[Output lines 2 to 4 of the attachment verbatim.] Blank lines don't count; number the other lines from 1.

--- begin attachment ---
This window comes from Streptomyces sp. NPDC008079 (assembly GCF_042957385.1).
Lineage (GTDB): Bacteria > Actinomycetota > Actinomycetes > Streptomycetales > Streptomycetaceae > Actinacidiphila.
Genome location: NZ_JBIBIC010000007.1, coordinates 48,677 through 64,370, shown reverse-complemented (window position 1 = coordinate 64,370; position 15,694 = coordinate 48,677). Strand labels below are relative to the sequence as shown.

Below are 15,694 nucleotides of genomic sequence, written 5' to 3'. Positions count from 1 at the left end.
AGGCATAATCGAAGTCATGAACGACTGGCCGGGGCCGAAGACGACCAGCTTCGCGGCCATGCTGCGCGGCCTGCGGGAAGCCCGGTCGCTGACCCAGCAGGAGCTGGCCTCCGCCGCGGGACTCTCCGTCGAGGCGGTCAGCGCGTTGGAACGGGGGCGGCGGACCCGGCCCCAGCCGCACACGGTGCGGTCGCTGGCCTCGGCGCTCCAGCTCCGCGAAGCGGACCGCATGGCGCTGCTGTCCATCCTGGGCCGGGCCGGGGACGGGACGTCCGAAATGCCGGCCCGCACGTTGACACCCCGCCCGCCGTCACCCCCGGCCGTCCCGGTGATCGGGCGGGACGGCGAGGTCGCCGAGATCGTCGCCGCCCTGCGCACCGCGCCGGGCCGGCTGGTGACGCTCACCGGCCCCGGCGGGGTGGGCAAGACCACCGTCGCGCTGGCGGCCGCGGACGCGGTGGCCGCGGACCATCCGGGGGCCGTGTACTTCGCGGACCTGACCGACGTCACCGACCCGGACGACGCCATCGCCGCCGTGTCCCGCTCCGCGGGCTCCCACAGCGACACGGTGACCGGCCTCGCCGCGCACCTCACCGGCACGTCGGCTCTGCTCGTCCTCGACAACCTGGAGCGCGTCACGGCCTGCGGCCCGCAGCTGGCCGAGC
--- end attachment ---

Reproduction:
Lineage (GTDB): Bacteria > Actinomycetota > Actinomycetes > Streptomycetales > Streptomycetaceae > Actinacidiphila.
Genome location: NZ_JBIBIC010000007.1, coordinates 48,677 through 64,370, shown reverse-complemented (window position 1 = coordinate 64,370; position 15,694 = coordinate 48,677). Strand labels below are relative to the sequence as shown.

Below are 15,694 nucleotides of genomic sequence, written 5' to 3'. Positions count from 1 at the left end.